Posted by Smokey Stover on June 25, 2007
In Reply to: Re: By all means posted by R. Berg on June 25, 2007
: : I still have not been able to figure out the real meaning of the phrase "by all means". What I want to know is that would it be wrong to use it in a context like "You are insane by all means." Would not this sentence imply that the person is certainly insane without a doubt, that the person is insane in every way?
: Insane without a doubt, yes. Insane in every way, no. "By all means" is a set phrase that means "Certainly!" This phrase is used to make a point more strongly. It expresses the speaker's confidence in the statement it accompanies. It isn't to be taken literally, as meaning "by all methods." Its opposites, "not by any means" and "by no means," are ways of emphasizing a negative assertion. "You are not insane by any means" = "You are far from insane." ~rb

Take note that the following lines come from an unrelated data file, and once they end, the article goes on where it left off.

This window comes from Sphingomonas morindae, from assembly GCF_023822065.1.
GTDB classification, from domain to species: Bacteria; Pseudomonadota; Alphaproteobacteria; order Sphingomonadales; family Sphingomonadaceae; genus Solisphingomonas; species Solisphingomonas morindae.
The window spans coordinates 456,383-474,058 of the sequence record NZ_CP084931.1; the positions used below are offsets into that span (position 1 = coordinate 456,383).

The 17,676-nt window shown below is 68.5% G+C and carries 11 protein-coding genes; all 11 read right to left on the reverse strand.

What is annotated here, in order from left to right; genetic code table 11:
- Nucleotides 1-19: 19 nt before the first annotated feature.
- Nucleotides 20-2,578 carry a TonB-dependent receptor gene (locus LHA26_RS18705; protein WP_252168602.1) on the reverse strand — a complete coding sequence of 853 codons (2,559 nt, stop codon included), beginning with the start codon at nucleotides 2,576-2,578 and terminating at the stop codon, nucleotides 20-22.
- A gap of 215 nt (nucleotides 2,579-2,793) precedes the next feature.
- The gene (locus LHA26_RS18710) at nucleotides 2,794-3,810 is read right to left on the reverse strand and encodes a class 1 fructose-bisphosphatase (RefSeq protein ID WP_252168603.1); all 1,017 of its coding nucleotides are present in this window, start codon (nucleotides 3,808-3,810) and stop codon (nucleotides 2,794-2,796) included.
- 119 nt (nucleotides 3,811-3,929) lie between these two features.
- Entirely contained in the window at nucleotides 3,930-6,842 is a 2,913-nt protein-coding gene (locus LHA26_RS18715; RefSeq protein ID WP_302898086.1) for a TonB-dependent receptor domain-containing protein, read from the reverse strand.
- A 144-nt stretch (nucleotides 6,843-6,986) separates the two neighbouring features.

Ms. Berg is quite right, but I'd like to add that "You are insane by all means" is just not idiomatic English. One would not hear that said. An impolite person might say, "You are insane by any standard," but not "by all means," which conveys agreement. "Would you like to go there with me?" "Let's go, by all means." This element of agreement is, of course, not conveyed by "by no means" or "[not] by any means." In using these expressions it is probably good to remember that they have a lingering association with "means" as way or method (or instrument or agency).